Government officials and members of Congress showed great support for hydrogen-powered transportation on Wednesday (Aug. 11) after having a chance to see exactly how a Kenworth T6780 fuel cell vehicle works.

Earlier this week on Capitol Hill, Washington DC, activities took place in the run-up to a US Department of Energy (DOE) conference that focused on decarbonizing transportation in the US to reduce emissions.

Energy Secretary Jennifer Granholm and White House National Climate Advisor Gina McCarthy showed exactly what role hydrogen could play here.

At the time of publication, Kenworth has built 10 zero-emission T680 vehicles as part of the $ 82.5 million Shore-to-Store (S2S) project led by the Port of Los Angeles.

Speaking at the company’s vehicle celebration, Kevin Baney, General Manager of Kenworth and Vice President of PACCAR said, “This was a great opportunity to give senior government officials and members of Congress and their members a hands-on look at the T680 fuel cell electric vehicle employees.

“The T680 fuel cell electric vehicle program is a key element of Kenworth’s industry-leading drive to drive to zero emissions in the US and Canada.”

Hydrogen trucks, trends and technologies

© Toyota

For energy-intensive applications such as long-distance transport and heavy trucks, hydrogen is one of the most interesting energy sources, offering operators quiet, steady and consistently strong performance, all without emitting emissions. An important industry for North America, be it transporting food, agricultural goods, building materials or clothing, trucks can be found almost everywhere on the continent and very few commuters can drive down the freeway without seeing one. Unfortunately, many of these vehicles emit high levels of CO2 and cause great damage to the environment. However, North America wants to change this with the help of its thriving mobility sector with the introduction of emission-free technologies such as hydrogen.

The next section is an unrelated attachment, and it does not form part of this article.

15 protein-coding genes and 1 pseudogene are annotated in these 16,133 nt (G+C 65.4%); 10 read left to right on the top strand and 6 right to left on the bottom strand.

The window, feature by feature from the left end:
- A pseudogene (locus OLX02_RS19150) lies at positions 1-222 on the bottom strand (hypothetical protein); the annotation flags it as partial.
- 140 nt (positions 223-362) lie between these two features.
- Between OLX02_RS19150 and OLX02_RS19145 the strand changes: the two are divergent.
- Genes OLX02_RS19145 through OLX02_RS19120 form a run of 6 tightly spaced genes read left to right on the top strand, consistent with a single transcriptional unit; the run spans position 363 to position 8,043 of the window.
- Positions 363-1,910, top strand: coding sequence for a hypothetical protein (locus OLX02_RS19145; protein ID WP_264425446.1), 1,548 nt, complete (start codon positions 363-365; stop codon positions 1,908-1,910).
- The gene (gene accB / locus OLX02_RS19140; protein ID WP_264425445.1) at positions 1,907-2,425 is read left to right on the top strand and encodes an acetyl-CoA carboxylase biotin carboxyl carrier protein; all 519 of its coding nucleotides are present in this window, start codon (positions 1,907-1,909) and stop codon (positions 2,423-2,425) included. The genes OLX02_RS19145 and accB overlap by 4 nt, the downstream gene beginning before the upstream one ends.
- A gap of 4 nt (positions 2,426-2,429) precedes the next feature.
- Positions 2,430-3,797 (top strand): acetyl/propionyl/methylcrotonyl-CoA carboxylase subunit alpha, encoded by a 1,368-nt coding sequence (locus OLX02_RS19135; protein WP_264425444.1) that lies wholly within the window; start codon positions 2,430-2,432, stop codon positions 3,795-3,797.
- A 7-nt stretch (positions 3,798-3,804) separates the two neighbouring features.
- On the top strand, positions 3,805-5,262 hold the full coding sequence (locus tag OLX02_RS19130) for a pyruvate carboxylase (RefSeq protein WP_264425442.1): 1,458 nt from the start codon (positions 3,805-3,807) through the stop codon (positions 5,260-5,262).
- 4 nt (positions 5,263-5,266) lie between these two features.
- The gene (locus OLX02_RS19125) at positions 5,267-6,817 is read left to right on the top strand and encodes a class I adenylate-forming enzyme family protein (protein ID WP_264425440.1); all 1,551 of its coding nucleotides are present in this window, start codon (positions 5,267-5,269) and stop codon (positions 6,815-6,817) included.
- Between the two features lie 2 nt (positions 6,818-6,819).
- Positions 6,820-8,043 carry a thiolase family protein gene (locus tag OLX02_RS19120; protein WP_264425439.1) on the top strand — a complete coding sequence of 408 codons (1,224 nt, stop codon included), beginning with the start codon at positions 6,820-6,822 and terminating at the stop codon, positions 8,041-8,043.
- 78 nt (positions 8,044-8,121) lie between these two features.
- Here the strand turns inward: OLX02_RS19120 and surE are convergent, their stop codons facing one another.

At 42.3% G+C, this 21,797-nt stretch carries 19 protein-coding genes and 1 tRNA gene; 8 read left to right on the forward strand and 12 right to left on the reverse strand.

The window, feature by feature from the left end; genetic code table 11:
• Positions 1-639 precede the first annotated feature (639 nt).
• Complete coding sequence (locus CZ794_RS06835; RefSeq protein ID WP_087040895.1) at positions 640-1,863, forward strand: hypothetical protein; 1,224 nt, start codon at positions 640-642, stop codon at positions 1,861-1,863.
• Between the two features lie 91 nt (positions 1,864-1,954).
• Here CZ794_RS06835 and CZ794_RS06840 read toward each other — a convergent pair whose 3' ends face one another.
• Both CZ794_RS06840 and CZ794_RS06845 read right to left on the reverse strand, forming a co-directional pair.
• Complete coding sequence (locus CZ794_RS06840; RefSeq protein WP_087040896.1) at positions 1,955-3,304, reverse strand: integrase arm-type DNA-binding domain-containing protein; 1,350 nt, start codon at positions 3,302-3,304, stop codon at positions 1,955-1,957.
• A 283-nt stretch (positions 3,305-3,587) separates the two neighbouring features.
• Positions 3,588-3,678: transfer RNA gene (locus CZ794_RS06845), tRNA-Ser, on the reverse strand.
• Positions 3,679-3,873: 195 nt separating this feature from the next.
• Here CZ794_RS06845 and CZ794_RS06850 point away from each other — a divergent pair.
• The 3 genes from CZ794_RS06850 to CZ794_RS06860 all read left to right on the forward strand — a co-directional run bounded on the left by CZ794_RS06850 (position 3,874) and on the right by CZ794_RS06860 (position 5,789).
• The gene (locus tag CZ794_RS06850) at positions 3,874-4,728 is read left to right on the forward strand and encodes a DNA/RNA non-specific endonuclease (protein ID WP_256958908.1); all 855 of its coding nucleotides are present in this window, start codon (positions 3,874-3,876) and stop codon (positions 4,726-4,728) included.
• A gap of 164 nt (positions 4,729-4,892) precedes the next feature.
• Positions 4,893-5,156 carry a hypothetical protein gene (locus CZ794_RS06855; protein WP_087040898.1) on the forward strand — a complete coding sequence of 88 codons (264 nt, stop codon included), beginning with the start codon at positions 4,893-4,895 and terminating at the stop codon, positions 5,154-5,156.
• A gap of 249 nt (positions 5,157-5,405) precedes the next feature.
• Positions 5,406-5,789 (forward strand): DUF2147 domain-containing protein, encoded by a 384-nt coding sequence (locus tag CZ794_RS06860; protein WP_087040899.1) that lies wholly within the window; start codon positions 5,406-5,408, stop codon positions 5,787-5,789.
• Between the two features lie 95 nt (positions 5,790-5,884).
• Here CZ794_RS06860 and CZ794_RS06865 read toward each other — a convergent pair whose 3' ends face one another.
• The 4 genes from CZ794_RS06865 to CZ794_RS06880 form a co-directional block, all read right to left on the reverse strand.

In California, late last year (December 2020), a new program was approved to bring the cleanest vehicle technologies to low-income and underserved communities to help transition to zero-emission trucks. This is now one of several programs hoping to speed deployment. California’s Hybrid and Zero-Emission Truck and Bus Voucher Incentive Project (HVIP) offers incentives to buy the cleanest medium and heavy trucks. Each of these vehicle purchase incentive programs helps businesses and individuals make the move to clean vehicles and in return leaves the market for them Technologies grow.

Incentives play a critical role in supporting air quality, climate and oil reduction goals in North America. And in California, they are accelerating the transition of fleets to zero-emission vehicles in line with Governor Newsom’s executive order that all cars sold in the state are zero-emissions by 2035 and all medium-duty and heavy-duty trucks are zero-emissions by 2045 where possible.

Read on here.